Salvage effort under way as sunken Indonesian submarine found
All 53 crew were killed when the 'KRI Nanggala 402' sank in deep waters off Bali
A missing Indonesian submarine has been found broken apart on the sea floor off Bali, the military said on Sunday.
It confirmed that all 53 sailors on board were dead.
“We received underwater pictures that are confirmed as the parts of the submarine, including its rear vertical rudder, anchors, outer pressure body, embossed dive rudder and other ship parts,” military chief Hadi Tjahjanto told reporters in Bali.
“With this authentic evidence, we can declare that KRI Nanggala 402 has sunk and all the crew members are dead,” he said.
Navy Chief of Staff Yudo Margono said the KRI Nanggala 402 was broken into three pieces.
The authorities said they used a submarine rescue vehicle supplied by Singapore to get a visual confirmation.
They received signals early on Sunday morning, from the location at a depth of more than 800 metres.
The military said more debris from the vessel was discovered on Sunday, including an anchor and safety suits worn by crew members.
On Saturday, the navy said items from inside the vessel had been retrieved.
The submarine disappeared on April 21 during live torpedo training exercises off Bali, triggering a frantic search by warships, aircraft and hundreds of military personnel.
President Joko Widodo described the submarine's crew as Indonesia's "best patriots".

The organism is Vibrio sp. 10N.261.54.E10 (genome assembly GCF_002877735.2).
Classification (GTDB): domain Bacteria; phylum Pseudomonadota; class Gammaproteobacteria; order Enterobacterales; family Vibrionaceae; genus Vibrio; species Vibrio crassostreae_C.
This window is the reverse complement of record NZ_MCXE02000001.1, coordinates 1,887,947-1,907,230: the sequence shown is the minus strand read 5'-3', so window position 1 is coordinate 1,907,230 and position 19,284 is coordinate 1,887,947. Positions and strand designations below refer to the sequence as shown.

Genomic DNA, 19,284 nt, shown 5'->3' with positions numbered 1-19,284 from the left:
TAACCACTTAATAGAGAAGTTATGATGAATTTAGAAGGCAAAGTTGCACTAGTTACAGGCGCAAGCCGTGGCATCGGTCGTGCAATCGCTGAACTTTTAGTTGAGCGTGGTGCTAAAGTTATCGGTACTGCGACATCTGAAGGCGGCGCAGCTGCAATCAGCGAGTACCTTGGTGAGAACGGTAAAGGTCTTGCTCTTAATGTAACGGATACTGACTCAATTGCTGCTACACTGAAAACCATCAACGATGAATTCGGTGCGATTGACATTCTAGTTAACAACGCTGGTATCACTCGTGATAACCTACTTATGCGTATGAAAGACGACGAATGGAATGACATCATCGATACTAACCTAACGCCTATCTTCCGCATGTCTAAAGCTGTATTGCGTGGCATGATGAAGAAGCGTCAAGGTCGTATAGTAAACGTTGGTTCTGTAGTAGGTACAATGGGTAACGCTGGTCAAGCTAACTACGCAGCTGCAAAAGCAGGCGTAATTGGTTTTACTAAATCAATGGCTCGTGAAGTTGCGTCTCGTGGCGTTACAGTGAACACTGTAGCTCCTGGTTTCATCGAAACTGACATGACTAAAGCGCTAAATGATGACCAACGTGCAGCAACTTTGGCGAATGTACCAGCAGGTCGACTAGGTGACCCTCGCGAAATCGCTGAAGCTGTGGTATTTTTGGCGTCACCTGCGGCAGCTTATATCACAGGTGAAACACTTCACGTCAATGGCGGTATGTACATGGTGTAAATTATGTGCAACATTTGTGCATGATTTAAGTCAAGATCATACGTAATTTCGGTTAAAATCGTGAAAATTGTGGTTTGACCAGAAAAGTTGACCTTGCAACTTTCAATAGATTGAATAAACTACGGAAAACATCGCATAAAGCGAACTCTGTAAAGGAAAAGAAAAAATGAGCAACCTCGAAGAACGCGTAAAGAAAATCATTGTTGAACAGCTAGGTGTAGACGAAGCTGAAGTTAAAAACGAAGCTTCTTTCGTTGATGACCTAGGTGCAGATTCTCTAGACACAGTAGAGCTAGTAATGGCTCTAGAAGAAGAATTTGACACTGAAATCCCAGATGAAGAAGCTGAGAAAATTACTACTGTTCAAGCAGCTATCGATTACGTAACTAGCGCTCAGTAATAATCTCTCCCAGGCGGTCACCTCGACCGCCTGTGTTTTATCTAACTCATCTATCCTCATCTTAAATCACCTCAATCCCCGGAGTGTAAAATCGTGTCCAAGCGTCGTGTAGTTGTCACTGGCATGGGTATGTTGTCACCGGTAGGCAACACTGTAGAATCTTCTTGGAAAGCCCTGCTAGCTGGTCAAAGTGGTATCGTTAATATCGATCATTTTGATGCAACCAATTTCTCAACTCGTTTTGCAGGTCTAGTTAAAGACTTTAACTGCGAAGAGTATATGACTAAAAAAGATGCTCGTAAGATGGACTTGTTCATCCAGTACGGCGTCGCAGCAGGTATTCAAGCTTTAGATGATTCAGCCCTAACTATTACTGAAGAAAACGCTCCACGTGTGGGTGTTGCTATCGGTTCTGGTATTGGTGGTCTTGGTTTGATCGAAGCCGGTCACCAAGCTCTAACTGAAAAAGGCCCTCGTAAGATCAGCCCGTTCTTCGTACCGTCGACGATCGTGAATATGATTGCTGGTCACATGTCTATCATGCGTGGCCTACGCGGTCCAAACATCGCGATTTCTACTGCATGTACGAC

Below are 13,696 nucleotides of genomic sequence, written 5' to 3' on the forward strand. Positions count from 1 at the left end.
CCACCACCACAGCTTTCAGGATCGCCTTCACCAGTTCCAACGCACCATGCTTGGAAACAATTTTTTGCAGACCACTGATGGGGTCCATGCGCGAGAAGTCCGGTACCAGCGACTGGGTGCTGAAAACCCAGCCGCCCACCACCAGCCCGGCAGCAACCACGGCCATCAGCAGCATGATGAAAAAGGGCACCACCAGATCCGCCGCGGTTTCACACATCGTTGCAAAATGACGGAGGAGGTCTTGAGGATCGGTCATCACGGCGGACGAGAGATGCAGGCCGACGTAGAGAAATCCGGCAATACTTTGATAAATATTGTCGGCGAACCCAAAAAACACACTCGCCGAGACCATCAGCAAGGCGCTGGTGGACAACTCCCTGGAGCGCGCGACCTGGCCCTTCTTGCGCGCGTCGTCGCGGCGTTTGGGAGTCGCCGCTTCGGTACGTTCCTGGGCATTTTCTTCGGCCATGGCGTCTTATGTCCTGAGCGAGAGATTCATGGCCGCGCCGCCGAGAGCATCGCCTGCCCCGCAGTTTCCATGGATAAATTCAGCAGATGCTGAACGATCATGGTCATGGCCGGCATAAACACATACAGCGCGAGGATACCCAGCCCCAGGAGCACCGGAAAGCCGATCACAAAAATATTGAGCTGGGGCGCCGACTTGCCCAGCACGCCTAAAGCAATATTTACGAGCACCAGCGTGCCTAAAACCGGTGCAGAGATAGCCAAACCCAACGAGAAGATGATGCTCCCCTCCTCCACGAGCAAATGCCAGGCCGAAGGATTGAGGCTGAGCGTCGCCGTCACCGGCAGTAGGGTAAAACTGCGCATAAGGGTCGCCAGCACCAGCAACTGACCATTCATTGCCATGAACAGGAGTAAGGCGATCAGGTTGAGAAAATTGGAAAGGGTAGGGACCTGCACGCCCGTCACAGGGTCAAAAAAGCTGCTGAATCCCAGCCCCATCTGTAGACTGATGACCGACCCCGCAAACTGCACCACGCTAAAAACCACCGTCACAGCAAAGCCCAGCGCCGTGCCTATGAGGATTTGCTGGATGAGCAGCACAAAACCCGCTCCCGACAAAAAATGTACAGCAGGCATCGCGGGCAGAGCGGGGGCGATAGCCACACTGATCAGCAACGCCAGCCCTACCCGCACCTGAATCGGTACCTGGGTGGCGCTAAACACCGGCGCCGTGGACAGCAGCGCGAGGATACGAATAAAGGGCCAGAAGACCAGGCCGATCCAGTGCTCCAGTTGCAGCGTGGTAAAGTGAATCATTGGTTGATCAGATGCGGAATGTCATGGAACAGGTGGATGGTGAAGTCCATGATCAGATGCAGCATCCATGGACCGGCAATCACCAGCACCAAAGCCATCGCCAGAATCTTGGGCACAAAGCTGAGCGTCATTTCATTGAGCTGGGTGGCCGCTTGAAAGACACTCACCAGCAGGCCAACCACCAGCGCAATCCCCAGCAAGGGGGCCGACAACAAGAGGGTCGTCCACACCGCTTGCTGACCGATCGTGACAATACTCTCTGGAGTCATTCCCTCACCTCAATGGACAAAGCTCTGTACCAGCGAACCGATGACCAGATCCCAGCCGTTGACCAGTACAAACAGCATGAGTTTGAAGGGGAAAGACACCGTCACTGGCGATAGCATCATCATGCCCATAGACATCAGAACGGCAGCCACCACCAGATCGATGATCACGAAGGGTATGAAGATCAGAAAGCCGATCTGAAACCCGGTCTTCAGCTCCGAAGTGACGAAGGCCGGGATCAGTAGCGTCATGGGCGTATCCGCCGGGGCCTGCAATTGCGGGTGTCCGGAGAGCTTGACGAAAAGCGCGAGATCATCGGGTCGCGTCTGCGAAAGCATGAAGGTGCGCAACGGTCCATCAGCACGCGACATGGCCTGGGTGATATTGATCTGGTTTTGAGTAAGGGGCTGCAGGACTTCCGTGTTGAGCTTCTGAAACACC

"All Indonesians convey their deep sadness over this incident, especially to the families of the submarine crew," he said.
Authorities have not given an official explanation for the accident, but said that the submarine may have suffered a power blackout that left its crew unable to resurface.
Wisnu Wardhana, a maritime expert at Indonesia's Sepuluh Nopember Institute of Technology, said the effects of pressure would have been catastrophic.
"Submarine hulls are pressurised... but when they're breached then water would come flooding inside. Can you imagine if water with that kind of pressure hits people?"
Retired French Admiral Jean-Louis Vichot earlier told AFP that a submarine's steel shell would break "like a folding accordion" when it hits depths way beyond its limits.
On Sunday, the search team focused on pinpointing the vessel's exact location.
The authorities have warned that any salvage operation would be risky and difficult in the deep waters.
Singapore's MV Swift Rescue, a submarine rescue vessel, had arrived to aid in the recovery effort, the navy said on Sunday.
Neighbouring Malaysia, the US, India and Australia, were among the nations helping in the search.
Search vessels, reconnaissance aircraft and submarine rescue ships scoured a zone of about 34 square kilometres.
So far, authorities have not commented on questions about whether the decades-old vessel was overloaded, but they have said that the German-built submarine, delivered to Indonesia in 1981, was seaworthy.
The model has been used by more than a dozen navies around the world.
But investigators would look at the Indonesian submarine's age as a potential factor, analysts said.
The disaster was among a string of fatal submarine accidents over the past few decades.
Among the worst was the sinking in 2000 of the Kursk, the pride of Russia's Northern Fleet.
That submarine was on manoeuvres in the Barents Sea when it sank with the loss of all 118 sailors aboard. An inquiry found a torpedo had exploded, detonating all the others.
Most of its crew died instantly but some survived for several days before suffocating.
Updated: April 25, 2021 09:35 PM